Creative Services

Unleashing Entrepreneurs:  The Paradox of Goals

unleashing entrepreneurs

Would it surprise you to learn that some of the most successful entrepreneurs (those in the top ½ - ¼% income-earning arena) struggle with setting and accomplishing goals?  It’s a dirty little secret that isn’t openly talked about, but it’s true.  Here the three most prevalent concerns we hear about goal setting:

  • “I never know where to begin.  I either create a goal from out of nowhere, aim at a slightly bigger version of the same goals I did last year, or I just pick something because I’m supposed to.  Ends up being a waste of time.”
  • “Setting goals narrows my focus and prevents me from opening myself up to other possibilities, so I don’t do it.”
  • “I either can’t hit some goals because I set them poorly or the goals change along the way - which means I can’t report a win there either. ”

What’s a superior model for goal setting so it’s less of a confidence killer, and a more rewarding experience during the period where you are chasing your goals?   Here are the five key elements we’ve recognized to improve your enjoyment and achievement with goal setting:

ONE:  The Goal-Law Combination

“Goals” are fixed items while “laws” are the underlying behaviors, mindsets and activities that must occur consistently to achieve the goal.  A good combination for a goal and law example is a marathon.  The goal might read, “on such and such date, I will run the Chicago Marathon”.  The law may be,  “I’m creating a lifestyle of health, positivity, and discipline with a heavy focus on getting lots of sleep, a clean diet, and daily, cardio-centered exercise.”

TWO:  The Anatomy of a Goal

Second, we believe strong and achievable goals follow the S.M.A.R.T. goal format developed by George T. Doran.  The S.M.A.R.T is an acronym begins with the “s” to address that goals must be Specific.  Second, they must be Measurable.  They also have to be Achievable, they must be Reasonable, and finally good, solid goals must be Time Related.  

THREE:  The Power of Laws

Third, it is important to craft laws of behavior attached to the goal that serve as statements of truth.  The byproduct is that you’ll more enjoy the time period before goal achievement and even hasten the goal into manifestation by virtue of emotional alignment with the future state.

Example:  Instead of only addressing the fixed target:  “By 2018, our revenues will be $15MM”.  Try adding something like this, “We enjoy a disciplined and well-supported sales culture that enables us to grow towards a $15MM revenue target. ”

FOUR:  The Waypoint

Fourth, set smaller milestones, what we call Waypoints, that can punctuate the path.  These are not merely a way to break the goal into smaller steps…they also provide the opportunity to look back at progress made and celebrate it.  

FIVE:  Surrender and Allow

Finally, once you’ve documented your goals, remove from yourself the focus on trying to hit the target and instead place your full attention and passion on being in a mindset that allows the goal to arise.

Become the person and the company that conducts the activities your bigger vision requires before you arrive and you’ll dramatically change the experience and outcome potential.  

The Goal

What you get by achieving your goals is not as important as what you become by achieving your goals. Henry David Thoreau, American author and philosopher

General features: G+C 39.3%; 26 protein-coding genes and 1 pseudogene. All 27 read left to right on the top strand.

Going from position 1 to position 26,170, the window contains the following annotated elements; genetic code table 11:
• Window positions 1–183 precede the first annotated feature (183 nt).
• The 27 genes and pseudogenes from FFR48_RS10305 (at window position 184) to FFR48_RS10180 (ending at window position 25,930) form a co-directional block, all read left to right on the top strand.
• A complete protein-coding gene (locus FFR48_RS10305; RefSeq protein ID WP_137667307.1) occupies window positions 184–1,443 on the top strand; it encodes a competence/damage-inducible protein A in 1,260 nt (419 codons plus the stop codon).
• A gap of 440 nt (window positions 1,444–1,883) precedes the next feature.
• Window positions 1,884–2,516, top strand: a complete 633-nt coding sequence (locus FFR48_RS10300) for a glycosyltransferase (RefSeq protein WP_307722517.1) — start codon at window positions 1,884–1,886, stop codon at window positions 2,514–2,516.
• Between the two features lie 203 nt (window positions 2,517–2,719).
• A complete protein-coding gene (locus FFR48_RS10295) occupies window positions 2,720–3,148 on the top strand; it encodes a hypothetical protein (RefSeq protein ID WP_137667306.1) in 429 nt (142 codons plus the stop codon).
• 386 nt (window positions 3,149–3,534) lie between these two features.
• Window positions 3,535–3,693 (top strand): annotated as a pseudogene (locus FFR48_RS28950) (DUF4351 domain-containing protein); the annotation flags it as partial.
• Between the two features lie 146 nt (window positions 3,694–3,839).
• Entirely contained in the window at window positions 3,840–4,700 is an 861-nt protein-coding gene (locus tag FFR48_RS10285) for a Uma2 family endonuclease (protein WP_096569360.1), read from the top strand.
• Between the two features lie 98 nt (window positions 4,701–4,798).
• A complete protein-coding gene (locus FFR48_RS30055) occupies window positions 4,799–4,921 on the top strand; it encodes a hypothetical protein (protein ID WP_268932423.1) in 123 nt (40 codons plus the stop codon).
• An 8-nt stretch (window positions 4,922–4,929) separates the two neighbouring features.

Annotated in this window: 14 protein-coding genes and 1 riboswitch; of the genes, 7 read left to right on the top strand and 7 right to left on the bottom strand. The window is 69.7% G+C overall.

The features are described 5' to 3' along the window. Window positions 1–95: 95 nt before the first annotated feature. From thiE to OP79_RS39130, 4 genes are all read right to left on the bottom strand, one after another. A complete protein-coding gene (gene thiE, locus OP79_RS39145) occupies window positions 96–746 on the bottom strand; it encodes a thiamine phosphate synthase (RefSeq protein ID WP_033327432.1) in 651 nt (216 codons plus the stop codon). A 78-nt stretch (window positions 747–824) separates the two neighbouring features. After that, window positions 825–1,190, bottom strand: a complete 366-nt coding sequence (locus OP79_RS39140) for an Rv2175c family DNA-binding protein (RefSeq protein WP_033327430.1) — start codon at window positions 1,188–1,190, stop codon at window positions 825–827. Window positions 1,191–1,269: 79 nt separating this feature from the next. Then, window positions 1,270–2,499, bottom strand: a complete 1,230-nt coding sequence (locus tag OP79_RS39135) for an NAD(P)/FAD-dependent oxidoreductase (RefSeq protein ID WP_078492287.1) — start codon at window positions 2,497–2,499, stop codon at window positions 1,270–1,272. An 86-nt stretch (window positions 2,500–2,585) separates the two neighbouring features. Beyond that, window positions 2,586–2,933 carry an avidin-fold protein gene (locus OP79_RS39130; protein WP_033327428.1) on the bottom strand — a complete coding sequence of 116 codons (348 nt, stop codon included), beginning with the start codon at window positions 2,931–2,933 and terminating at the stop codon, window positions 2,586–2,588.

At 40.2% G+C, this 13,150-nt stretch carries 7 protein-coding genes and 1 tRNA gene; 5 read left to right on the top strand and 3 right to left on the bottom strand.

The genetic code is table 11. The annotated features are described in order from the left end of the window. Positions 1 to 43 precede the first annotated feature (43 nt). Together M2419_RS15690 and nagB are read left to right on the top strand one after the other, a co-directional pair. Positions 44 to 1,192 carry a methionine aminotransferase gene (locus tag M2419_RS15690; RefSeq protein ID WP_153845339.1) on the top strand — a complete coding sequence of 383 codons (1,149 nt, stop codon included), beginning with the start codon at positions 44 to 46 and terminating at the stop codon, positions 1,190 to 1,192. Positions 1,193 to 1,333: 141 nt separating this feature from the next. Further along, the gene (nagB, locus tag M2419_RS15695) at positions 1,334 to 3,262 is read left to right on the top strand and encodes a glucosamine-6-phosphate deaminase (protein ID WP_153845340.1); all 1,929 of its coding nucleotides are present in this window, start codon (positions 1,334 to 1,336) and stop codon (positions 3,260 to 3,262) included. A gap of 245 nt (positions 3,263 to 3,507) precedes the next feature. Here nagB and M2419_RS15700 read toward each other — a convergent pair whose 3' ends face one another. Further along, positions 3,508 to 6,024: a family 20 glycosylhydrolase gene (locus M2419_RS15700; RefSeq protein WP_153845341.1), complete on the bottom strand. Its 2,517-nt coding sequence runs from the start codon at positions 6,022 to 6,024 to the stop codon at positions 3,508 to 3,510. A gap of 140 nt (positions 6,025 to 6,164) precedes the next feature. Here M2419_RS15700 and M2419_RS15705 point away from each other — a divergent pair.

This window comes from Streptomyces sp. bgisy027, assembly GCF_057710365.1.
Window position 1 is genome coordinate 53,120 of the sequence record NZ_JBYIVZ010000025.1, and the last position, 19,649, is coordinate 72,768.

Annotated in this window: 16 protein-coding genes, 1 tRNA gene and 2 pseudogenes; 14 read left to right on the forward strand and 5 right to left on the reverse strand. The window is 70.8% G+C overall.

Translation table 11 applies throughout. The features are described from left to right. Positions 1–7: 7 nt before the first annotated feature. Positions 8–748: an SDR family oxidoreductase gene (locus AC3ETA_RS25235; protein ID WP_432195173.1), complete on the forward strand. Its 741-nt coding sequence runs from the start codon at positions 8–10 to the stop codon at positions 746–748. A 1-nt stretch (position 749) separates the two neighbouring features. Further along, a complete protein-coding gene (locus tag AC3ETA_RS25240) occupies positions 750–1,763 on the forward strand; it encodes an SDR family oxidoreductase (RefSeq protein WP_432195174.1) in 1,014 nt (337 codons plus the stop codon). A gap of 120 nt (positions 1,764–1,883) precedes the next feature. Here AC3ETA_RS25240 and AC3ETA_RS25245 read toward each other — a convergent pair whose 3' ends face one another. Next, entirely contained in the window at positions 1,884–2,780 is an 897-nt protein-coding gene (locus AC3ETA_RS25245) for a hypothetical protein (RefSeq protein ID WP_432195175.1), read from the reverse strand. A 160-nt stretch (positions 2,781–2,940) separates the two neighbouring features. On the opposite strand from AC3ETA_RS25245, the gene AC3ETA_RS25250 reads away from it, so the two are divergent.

The paradoxical thing about goals is that they plant a seed in our minds that essentially says, “When I get here (accomplish this, make this, do that) things will be better”.  To avoid that danger, enjoy the ride, and achieve more with a grace and confidence – remember to plan carefully and build a goal format that helps you, your team (and your ever-attentive mind), view this moment as the best and most powerful place to begin.

Jon LoDuca is President and CEO of The Wisdom Link and resident Goal Herder

The Four Energies

the four energies

Where’s your business focused?

For most of you following my blog you know that high-performance entrepreneurs fascinate me.  I am just as interested in the more obscure stuff as I am the specific tactical activities that drives performance.

When it comes to company culture, one of the key observations I’ve made over the years addresses FOUR ENERGIES where a company can place its attention.  

So, which one is best?   

Trick question. They’re all important.  What’s critical is that there is a state of balance.  Getting out of balance with these four is where companies begin to struggle.

ONE:  ENERGY FOCUSED ON ME

Out of Balance:  Thinking the business is there to serve YOU.  Feeling entitled with clients or the team, putting your needs first to the exclusion of others…OR trying to serve the business so much you let it run your life, deplete your energy, life force, and creativity.

Balanced:  Looking out for yourself by getting paid well, taking time off, remaining healthy and aligned with your greater purpose.  Operating in the business in accord with your personal Prime Function.

TWO:  ENERGY FOCUSED ON THE COMPETITION

Out of Balance:  Obsessing over the competition and placing so much emphasis on them that you are distracted from the real competition – your own limited focus and ability to execute.

Balanced:  Staying aware of who is in your space and what they offer.  Understanding how players in your space are communicating and how they out-sell your team when they do.  Not allowing the team to obsess.

THREE:  ENERGY FOCUSED ON THE CLIENTS

Out of Balance:  Either caring too much and then, like any co-dependent relationship - creating dysfunction OR neglecting their unique needs altogether and expecting them to remain loyal and active.

Balanced:  Respecting and enjoying your clients.  Serving them with passion and enthusiasm and yet holding the line on boundaries.